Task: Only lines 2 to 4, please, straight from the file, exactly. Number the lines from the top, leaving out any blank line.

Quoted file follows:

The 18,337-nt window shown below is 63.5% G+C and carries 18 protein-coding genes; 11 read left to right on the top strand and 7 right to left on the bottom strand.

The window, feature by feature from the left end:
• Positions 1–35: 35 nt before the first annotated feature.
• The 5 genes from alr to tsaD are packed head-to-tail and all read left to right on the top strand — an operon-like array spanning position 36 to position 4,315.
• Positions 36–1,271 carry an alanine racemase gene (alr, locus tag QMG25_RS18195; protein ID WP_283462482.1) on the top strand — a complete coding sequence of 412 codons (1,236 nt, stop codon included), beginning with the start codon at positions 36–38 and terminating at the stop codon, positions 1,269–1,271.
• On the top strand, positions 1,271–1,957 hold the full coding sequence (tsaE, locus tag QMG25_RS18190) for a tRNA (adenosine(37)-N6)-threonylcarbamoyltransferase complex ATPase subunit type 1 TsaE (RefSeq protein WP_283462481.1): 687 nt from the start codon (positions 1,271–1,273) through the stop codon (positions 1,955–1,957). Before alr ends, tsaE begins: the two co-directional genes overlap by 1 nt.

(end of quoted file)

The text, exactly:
The window, feature by feature from the left end:
• Positions 1–35: 35 nt before the first annotated feature.
• The 5 genes from alr to tsaD are packed head-to-tail and all read left to right on the top strand — an operon-like array spanning position 36 to position 4,315.